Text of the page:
In this article:
- I’ve received an enrolment pack for someone else. What should I do with it?
- If I am on the electoral roll, who can access my information?
- What information is public?
- I don’t feel safe with my name and address being public, what can I do?
I’ve received an enrolment pack for someone else. What should I do with it?
If you receive an incorrectly addressed enrolment pack, please cross out the address, write “Return to Sender” on the envelope, and put it in any New Zealand Post post box.
If I am on the electoral roll, who can access my information?
We're careful with your personal information. We use the information you give us to keep the electoral rolls up to date for general elections, referendums and local elections. We also give your personal information to other people and organisations when the law requires it. We only use your information for these purposes.
We follow the rules in the Electoral Act 1993 and the Privacy Act 1993. We do not release your date of birth, phone numbers or email address to the public.
What information is public?
The electoral roll will list your:
- full name
- home address
- occupation (if you provide it – it’s optional).
Anyone can look at or buy electoral rolls. You can view them at public libraries and the offices of Registrars of Electors.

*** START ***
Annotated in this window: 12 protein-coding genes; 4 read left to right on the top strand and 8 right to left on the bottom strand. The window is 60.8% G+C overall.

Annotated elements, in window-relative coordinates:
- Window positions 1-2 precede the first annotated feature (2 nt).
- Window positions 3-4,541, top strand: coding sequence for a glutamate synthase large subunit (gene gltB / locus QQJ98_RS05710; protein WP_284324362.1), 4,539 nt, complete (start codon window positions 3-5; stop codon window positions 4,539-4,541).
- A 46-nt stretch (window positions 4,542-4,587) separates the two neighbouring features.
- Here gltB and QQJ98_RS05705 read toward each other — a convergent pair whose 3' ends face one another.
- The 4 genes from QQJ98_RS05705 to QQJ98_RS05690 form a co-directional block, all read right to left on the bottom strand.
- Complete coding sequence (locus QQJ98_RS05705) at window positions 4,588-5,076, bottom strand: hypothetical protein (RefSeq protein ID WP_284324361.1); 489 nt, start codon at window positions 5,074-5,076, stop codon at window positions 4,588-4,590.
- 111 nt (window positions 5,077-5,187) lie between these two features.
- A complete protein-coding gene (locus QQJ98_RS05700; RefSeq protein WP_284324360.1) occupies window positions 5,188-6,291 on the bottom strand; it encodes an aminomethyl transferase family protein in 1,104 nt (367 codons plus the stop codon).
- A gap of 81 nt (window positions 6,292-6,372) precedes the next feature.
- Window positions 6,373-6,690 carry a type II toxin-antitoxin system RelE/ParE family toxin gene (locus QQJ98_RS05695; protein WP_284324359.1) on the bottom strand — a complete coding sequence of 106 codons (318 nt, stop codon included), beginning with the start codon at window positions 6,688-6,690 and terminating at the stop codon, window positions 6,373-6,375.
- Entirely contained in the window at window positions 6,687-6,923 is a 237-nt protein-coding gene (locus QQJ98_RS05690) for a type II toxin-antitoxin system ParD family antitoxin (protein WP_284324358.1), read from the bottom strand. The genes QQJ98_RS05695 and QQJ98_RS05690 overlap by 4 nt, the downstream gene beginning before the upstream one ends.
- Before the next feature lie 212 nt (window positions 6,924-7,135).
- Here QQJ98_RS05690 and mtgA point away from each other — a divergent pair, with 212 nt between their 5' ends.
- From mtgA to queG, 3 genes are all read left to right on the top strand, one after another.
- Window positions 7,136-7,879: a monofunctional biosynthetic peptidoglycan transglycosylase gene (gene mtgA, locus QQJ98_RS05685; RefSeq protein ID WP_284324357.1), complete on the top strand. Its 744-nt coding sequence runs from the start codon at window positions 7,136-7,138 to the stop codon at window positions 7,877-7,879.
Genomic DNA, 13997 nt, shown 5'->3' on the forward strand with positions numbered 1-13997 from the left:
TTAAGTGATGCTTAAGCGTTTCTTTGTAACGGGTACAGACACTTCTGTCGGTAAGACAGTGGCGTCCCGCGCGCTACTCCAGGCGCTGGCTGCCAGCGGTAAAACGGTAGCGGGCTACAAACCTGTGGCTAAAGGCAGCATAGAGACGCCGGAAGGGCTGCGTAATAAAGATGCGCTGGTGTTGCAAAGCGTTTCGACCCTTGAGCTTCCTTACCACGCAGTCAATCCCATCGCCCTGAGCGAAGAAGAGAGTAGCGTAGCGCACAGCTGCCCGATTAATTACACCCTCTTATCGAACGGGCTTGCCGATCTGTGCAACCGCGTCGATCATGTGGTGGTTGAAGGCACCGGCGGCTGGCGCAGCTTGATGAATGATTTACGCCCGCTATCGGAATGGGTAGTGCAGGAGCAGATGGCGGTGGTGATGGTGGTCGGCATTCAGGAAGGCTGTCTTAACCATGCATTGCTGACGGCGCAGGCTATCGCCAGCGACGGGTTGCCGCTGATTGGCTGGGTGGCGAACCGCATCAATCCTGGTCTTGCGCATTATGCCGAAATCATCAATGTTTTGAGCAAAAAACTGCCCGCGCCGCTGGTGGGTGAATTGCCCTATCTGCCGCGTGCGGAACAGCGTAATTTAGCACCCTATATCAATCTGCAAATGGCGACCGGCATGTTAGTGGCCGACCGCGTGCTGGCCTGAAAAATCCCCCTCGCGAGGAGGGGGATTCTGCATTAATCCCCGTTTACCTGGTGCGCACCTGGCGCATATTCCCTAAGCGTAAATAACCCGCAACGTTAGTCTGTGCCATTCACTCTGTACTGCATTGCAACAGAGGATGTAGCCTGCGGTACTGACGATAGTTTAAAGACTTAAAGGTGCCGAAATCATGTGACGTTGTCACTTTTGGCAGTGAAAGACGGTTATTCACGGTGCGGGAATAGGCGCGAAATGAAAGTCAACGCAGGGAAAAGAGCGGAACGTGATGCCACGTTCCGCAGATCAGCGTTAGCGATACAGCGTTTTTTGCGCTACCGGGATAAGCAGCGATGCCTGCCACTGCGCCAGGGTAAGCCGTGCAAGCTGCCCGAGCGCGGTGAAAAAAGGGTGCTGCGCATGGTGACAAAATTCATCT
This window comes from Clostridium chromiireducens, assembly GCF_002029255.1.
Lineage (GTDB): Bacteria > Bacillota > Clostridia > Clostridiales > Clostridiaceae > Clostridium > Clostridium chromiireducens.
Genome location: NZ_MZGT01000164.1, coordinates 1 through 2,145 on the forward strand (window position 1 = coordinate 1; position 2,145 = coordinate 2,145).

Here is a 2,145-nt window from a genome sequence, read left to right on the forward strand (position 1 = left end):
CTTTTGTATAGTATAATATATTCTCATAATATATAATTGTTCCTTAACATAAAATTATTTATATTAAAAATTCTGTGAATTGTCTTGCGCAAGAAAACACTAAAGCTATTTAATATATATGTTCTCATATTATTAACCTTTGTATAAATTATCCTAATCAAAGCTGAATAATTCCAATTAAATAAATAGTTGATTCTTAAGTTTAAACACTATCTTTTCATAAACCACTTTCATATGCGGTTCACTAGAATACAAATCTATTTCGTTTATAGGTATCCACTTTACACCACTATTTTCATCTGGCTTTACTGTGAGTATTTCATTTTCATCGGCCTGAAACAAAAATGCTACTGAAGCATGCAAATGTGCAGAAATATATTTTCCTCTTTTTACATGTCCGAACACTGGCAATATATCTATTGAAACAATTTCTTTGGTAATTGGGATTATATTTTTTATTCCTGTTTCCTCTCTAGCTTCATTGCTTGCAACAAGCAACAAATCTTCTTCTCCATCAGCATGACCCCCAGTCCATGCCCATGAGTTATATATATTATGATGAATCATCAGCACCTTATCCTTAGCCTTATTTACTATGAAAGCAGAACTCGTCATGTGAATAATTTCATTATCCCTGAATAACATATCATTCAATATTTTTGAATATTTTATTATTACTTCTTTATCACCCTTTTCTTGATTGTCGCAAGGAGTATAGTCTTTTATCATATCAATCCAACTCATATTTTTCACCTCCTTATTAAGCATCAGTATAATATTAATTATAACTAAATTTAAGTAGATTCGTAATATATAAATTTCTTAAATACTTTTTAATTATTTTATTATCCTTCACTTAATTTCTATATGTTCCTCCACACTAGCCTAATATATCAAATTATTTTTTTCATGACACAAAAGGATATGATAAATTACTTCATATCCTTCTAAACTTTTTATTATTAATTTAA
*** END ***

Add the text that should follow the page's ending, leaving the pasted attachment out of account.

I don’t feel safe with my name and address being public, what can I do?
If you’re concerned about your personal safety, or that of your family, you can apply to go on the confidential unpublished roll. We’ll keep your enrolment details secure and we won’t give them to anyone.
To apply to go on the unpublished roll, choose one of the following options:
- download the form to go on the unpublished roll
- call 0800 36 76 56 and we’ll post the form to you in the mail.
If you're not already enrolled, you also need to complete an enrolment form.
You need to provide information that shows why you need to register on the unpublished roll. Here are some examples of the type of information to include (you don’t need all of these types of information to apply).
- A letter explaining why your work or personal circumstances place you at risk. This letter could be from your employer, lawyer, social worker, advocate, or someone of standing in the community.
- A copy of a protection order that is in force under the Domestic Violence Act 1995.
- A copy of a restraining order that is in force under the Harassment Act 1997.
- Information from a police officer or corrections officer explaining why publishing your name and address could prejudice you or your family's safety.
Once you’re on the unpublished roll, you need to let us know at email@example.com if any of your enrolment details change, such as your name or address. You can also ask to go back on the publicly available roll if your personal circumstances change.